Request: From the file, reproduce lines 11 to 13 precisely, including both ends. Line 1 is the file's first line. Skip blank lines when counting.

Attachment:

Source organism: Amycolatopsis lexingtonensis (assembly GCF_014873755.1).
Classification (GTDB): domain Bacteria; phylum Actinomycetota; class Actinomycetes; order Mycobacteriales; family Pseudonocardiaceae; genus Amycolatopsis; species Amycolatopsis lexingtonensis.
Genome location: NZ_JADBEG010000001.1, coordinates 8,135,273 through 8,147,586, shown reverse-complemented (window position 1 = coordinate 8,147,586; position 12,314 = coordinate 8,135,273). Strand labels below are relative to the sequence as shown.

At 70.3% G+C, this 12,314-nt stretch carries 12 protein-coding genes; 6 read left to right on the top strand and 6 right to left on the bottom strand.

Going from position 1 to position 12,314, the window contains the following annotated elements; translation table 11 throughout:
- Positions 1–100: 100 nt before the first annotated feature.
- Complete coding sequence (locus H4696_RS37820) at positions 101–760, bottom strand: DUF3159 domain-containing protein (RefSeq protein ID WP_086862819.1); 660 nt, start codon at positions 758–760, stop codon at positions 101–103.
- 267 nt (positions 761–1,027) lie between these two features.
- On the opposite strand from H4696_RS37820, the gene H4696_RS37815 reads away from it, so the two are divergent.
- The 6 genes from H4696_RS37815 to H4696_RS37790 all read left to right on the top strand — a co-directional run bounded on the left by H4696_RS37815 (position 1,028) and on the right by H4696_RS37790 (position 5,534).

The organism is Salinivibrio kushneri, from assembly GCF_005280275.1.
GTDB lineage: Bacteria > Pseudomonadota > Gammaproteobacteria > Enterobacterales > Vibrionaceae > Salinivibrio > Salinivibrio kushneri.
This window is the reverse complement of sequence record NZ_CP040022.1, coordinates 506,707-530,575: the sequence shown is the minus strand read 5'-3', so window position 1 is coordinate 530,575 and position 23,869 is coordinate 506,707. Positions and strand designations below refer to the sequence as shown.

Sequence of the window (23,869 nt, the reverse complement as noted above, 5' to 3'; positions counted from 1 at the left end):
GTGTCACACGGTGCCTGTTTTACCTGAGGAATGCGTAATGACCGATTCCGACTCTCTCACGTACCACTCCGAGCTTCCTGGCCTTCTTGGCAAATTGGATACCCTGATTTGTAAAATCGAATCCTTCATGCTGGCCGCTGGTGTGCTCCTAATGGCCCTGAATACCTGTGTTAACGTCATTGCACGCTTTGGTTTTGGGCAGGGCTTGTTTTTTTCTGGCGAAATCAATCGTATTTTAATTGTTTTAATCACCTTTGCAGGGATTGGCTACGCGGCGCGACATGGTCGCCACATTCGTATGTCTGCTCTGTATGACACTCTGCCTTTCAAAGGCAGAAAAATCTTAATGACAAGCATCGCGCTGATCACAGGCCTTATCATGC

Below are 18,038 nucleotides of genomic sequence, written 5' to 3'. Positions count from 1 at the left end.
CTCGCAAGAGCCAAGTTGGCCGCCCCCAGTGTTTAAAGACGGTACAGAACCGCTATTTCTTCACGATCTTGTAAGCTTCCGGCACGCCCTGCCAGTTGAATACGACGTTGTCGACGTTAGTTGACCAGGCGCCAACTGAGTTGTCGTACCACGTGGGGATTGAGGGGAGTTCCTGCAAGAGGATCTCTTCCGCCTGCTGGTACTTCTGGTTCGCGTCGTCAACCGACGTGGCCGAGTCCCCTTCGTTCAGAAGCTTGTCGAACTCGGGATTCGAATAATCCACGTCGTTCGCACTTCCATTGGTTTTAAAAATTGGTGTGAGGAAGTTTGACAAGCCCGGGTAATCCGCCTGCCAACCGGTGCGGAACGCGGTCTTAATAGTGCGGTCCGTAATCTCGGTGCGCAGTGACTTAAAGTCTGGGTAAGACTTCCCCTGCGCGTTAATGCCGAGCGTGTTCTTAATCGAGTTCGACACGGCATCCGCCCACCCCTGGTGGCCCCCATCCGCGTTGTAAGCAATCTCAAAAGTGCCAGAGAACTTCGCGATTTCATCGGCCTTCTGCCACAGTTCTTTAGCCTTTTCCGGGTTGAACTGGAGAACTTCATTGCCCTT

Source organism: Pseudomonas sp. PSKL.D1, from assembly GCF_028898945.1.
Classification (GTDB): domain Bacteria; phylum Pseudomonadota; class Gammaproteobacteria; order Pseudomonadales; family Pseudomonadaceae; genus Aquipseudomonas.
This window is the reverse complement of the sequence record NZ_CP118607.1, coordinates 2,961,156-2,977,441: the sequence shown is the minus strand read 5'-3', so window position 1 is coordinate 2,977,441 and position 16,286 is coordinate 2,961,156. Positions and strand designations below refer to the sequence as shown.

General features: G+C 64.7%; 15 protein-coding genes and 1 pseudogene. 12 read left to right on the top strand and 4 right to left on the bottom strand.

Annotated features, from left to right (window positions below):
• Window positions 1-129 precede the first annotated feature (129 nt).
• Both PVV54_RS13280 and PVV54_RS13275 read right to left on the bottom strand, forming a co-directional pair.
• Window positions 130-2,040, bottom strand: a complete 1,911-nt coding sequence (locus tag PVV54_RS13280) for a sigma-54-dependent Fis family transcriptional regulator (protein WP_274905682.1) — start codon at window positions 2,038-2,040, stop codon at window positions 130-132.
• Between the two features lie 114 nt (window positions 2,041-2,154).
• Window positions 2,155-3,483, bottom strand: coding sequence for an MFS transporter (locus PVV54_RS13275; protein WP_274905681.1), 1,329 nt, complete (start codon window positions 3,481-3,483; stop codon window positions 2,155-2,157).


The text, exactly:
The organism is Salinivibrio kushneri, from assembly GCF_005280275.1.
GTDB lineage: Bacteria > Pseudomonadota > Gammaproteobacteria > Enterobacterales > Vibrionaceae > Salinivibrio > Salinivibrio kushneri.
This window is the reverse complement of sequence record NZ_CP040022.1, coordinates 506,707-530,575: the sequence shown is the minus strand read 5'-3', so window position 1 is coordinate 530,575 and position 23,869 is coordinate 506,707. Positions and strand designations below refer to the sequence as shown.